Ribs – Dry Rub Recipe

First you have to decide what kind of ribs you are going to make – beef or pork. I am a pork fan, but don’t tell my kosher friends. 😉 When you get the ribs there is a thin membrane on the back of the ribs. Tear it off. You tear it off by taking a butter knife on an edge and work of a tab. Pinch the tab with your thumb and the butter knife and pull. I find this process is easier if the ribs are cold instead of room temperature. If you buy baby-back ribs than it MIGHT have been removed, but I found it is not as often as it is.

As far as letting the dry rub soak, no less than 4 hours but no more than 12 hours. Also, if you are smoking with indirect heat my general philosophy is 2-3 hours of smoke time with hickory and when you think it has been smoked enough cover in foil so that you don’t over smoke or the flavor becomes acrid.

Also, I like St Louis style ribs, because they have more meat on them. They don’t look as pretty as baby-back ribs but baby-back ribs are trimmed from these ribs so it isn’t a better cut. Baby-back ribs just looks nicer so people pay more for them. But ribs need their fat and baby-backs just don’t have as much fat to flavor and tenderize.


  • 1 Part Kosher Salt
  • 1 Part Fresh Cracked Coarse Black Pepper (make it one of your first layers because it burns so close to the flesh is best)
  • 1 Part Paprika or Cajun Seasoning or White Pepper (typically I go with Paprika) if you really want to experiment try curry.
  • 1 Part Red Pepper or Cayenne Pepper
  • 3 Parts Dry Chopped Onions
  • 1 Part Dill
  • 1 Part Granulated Garlic
  • 2 Parts Basil
  • 2 Parts Parsley

You can either mix the rub together prior to placing on ribs or place each one individually on the ribs. I am a fan of the latter rather than the former for two reasons – salt and pepper. No, I’m not talking about the 80’s rap group. I put salt on first. Let it sit for a few minutes before continuing and you’ll find it begins to form a film on the meat almost like a protective gel. Then I put on the pepper so it is protected from any chance of getting singed or burnt, which ruins pepper.  After that you put on the rest of the seasonings before the herbs because the herbs form a nice outside layer sealing everything inside its protective film. I think of it as a nicer version of the Death Star’s force field – and it has the added bonus of you getting to eat it ultimately. You want to press the rub into the meat until it sticks – including herbs – then rap tightly in Saran wrap for resting period in fridge.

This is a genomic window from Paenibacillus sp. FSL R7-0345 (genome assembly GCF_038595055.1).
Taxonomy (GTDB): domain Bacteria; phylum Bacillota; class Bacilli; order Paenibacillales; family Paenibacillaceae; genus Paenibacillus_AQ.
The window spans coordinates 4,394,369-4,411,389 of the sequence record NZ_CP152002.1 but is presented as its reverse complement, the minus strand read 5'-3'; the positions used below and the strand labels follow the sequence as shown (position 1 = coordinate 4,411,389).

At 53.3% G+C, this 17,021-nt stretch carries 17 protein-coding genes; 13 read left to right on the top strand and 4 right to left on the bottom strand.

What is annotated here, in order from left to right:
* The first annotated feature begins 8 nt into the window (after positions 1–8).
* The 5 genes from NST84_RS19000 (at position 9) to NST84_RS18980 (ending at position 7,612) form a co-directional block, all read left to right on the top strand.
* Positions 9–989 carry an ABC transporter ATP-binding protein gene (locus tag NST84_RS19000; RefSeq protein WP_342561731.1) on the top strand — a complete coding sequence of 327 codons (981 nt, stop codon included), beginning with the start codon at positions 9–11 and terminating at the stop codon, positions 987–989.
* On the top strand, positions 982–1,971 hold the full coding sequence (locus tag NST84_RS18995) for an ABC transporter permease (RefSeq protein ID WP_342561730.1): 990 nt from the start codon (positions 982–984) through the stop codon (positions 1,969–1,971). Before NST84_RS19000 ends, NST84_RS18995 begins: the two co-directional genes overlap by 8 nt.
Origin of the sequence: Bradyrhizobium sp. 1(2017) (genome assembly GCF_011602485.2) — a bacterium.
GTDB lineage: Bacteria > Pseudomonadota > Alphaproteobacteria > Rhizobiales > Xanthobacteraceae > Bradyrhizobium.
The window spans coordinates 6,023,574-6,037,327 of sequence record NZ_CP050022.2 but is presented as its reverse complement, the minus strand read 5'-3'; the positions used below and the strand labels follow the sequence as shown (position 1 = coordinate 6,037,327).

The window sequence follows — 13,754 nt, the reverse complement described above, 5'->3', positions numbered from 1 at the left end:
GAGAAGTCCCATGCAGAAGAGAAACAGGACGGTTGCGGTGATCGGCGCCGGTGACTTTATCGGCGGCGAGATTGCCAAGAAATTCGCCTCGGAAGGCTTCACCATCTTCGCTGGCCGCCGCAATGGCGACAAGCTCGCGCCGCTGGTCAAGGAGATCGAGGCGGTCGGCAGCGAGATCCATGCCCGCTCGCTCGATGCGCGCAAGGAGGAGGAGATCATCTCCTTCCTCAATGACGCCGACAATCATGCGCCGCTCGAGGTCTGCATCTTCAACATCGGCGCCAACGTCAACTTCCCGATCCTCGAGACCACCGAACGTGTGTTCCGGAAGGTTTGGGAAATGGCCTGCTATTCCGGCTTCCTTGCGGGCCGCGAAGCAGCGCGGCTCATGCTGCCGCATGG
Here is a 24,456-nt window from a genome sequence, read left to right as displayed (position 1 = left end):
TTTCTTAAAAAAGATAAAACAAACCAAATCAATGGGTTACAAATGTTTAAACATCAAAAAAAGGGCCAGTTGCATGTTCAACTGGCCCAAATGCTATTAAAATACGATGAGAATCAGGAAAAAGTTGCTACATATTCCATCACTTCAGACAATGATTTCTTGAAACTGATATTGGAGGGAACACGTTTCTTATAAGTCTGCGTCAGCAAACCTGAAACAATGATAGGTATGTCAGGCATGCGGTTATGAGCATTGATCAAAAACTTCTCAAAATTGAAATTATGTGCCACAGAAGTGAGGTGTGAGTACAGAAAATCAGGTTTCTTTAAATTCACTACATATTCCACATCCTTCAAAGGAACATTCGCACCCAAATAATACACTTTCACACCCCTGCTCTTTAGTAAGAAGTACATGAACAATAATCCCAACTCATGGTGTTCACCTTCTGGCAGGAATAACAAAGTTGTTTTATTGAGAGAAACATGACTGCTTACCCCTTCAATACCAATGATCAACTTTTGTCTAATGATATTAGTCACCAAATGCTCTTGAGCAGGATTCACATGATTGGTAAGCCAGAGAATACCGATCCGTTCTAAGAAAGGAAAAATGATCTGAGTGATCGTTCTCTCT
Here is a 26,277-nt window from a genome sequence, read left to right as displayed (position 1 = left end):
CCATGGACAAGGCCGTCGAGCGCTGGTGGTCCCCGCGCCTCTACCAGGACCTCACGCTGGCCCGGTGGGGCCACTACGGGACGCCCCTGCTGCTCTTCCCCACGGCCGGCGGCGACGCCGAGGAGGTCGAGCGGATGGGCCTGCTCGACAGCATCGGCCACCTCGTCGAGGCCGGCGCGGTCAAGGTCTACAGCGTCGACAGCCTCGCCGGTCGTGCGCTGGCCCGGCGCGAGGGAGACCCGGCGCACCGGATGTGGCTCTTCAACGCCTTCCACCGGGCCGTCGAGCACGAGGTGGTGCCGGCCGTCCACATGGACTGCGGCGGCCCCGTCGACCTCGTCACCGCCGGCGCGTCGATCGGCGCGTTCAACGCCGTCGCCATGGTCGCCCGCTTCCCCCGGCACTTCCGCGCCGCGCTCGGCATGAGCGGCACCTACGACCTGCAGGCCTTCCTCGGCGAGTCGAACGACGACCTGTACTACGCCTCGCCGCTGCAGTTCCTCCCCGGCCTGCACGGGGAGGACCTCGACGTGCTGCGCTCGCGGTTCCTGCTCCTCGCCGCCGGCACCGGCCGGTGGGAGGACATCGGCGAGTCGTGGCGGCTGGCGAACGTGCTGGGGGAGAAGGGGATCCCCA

When it comes to grilling – just so we are all on the same page – ribs are cooked indirectly through smoke, not direct heat with flame. The reason comes down to the type of fat in the ribs. Cook the ribs at too high of a temperature and you will harden the fat and dry out the meat making it like a biteful of cardboard high in protein. Yuck! In the grilling, I am of the opinion that you don’t smoke ribs over 200 degrees. You want the ribs to get to 180 degrees, but the collagen that makes up the fat turns tough if heated too quickly, but acts as a tenderizer if heated slowly. I am of a smaller camp on this because your ribs will probably have to smoke for another two hours due to this. At 200 degrees, flipping every half hour you are looking at at least six hours. The good news is low heat practically makes it impossible to overcook or dry out your meat when smoking. I only use hickory wood to smoke, but by all means please sample your options. The choice of wood impacts the flavor of your food as much as yeast choice impacts the flavor of the beer that you drink. For those who don’t know by personal experience that means it is an atomic bomb of an influence on the flavor. So, are we jiving now? Hope so.

As I smoke the ribs I coat them with an apple vinegar or cranberry juice & olive oil mixture. 2 parts to 1 part respectively. Coat every half hour as I flip and turn 180 degrees. Now this step is super controversial in rib circles and by just reading that last sentence you are so now being monitored by Big Brother and Conspiracy Theorists alike. The issue is the collagen. If you place the fatty part of the rib up and leave it alone as the collagen melts it will continue to saturate (and moisturize) the meat below. But if you flip it over then it just drips to a bottomless pit never realizing its potential. It is so sad, like a modern day Greek tragedy.  Don’t know about those then ask my honey (wife) whose started the day we got married. But back to the ribs. I just can’t help but play with my food so I compensate the intrinsic need which ruins the value of collagen by lacing it with cranberry juice and olive oil. Make your decision wisely (this note will self-destruct in five secon…BANG!).

When I wrap into aluminum foil to finish cooking sometimes I slip a few ounces of beer/juice-oil combo/nothing into the foil with the ribs. If you are having a hard time with temp or running out of fuel you can take the ribs into the oven set at a low temp at this point to finish the cooking.

Remember to soak your wood for maximum smoking effect. I think that is it. Let me know if you have any questions and I’d love to hear how it goes.

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